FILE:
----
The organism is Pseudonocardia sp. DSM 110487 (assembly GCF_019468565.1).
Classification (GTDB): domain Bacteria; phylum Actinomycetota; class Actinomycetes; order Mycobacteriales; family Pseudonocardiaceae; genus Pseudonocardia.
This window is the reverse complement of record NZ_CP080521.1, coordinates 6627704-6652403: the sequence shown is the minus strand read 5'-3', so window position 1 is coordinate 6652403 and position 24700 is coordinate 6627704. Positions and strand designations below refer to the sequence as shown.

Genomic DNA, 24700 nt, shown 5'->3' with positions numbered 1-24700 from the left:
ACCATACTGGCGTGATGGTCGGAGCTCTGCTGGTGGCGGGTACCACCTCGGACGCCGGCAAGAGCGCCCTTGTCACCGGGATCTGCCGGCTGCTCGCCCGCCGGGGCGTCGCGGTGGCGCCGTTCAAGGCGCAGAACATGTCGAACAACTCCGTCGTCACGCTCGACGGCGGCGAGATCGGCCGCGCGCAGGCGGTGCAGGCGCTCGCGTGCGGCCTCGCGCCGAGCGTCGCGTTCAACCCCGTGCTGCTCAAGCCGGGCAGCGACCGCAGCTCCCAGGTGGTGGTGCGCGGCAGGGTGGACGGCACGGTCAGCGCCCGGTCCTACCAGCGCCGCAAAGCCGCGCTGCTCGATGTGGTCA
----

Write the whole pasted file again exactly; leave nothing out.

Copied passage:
The organism is Pseudonocardia sp. DSM 110487 (assembly GCF_019468565.1).
Classification (GTDB): domain Bacteria; phylum Actinomycetota; class Actinomycetes; order Mycobacteriales; family Pseudonocardiaceae; genus Pseudonocardia.
This window is the reverse complement of record NZ_CP080521.1, coordinates 6627704-6652403: the sequence shown is the minus strand read 5'-3', so window position 1 is coordinate 6652403 and position 24700 is coordinate 6627704. Positions and strand designations below refer to the sequence as shown.

Genomic DNA, 24700 nt, shown 5'->3' with positions numbered 1-24700 from the left:
ACCATACTGGCGTGATGGTCGGAGCTCTGCTGGTGGCGGGTACCACCTCGGACGCCGGCAAGAGCGCCCTTGTCACCGGGATCTGCCGGCTGCTCGCCCGCCGGGGCGTCGCGGTGGCGCCGTTCAAGGCGCAGAACATGTCGAACAACTCCGTCGTCACGCTCGACGGCGGCGAGATCGGCCGCGCGCAGGCGGTGCAGGCGCTCGCGTGCGGCCTCGCGCCGAGCGTCGCGTTCAACCCCGTGCTGCTCAAGCCGGGCAGCGACCGCAGCTCCCAGGTGGTGGTGCGCGGCAGGGTGGACGGCACGGTCAGCGCCCGGTCCTACCAGCGCCGCAAAGCCGCGCTGCTCGATGTGGTCA